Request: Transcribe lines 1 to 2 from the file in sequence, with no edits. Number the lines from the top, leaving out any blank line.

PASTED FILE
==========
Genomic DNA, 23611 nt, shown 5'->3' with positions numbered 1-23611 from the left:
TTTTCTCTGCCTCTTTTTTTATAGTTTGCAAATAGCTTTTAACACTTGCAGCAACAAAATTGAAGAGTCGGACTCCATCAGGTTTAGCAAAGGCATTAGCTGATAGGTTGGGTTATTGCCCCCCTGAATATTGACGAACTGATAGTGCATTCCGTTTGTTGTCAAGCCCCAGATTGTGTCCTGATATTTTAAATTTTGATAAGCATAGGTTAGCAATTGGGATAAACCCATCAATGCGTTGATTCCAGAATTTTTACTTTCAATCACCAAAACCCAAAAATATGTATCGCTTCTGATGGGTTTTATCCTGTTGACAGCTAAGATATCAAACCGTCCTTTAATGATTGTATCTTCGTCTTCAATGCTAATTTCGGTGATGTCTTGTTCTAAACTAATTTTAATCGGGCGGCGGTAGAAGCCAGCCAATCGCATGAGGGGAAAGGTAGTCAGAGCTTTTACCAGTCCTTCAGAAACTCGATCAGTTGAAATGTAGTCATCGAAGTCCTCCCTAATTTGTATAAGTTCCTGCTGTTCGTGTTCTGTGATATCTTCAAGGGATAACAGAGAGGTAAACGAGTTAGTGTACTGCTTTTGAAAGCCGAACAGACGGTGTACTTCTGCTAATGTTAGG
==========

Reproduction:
Genomic DNA, 23611 nt, shown 5'->3' with positions numbered 1-23611 from the left:
TTTTCTCTGCCTCTTTTTTTATAGTTTGCAAATAGCTTTTAACACTTGCAGCAACAAAATTGAAGAGTCGGACTCCATCAGGTTTAGCAAAGGCATTAGCTGATAGGTTGGGTTATTGCCCCCCTGAATATTGACGAACTGATAGTGCATTCCGTTTGTTGTCAAGCCCCAGATTGTGTCCTGATATTTTAAATTTTGATAAGCATAGGTTAGCAATTGGGATAAACCCATCAATGCGTTGATTCCAGAATTTTTACTTTCAATCACCAAAACCCAAAAATATGTATCGCTTCTGATGGGTTTTATCCTGTTGACAGCTAAGATATCAAACCGTCCTTTAATGATTGTATCTTCGTCTTCAATGCTAATTTCGGTGATGTCTTGTTCTAAACTAATTTTAATCGGGCGGCGGTAGAAGCCAGCCAATCGCATGAGGGGAAAGGTAGTCAGAGCTTTTACCAGTCCTTCAGAAACTCGATCAGTTGAAATGTAGTCATCGAAGTCCTCCCTAATTTGTATAAGTTCCTGCTGTTCGTGTTCTGTGATATCTTCAAGGGATAACAGAGAGGTAAACGAGTTAGTGTACTGCTTTTGAAAGCCGAACAGACGGTGTACTTCTGCTAATGTTAGG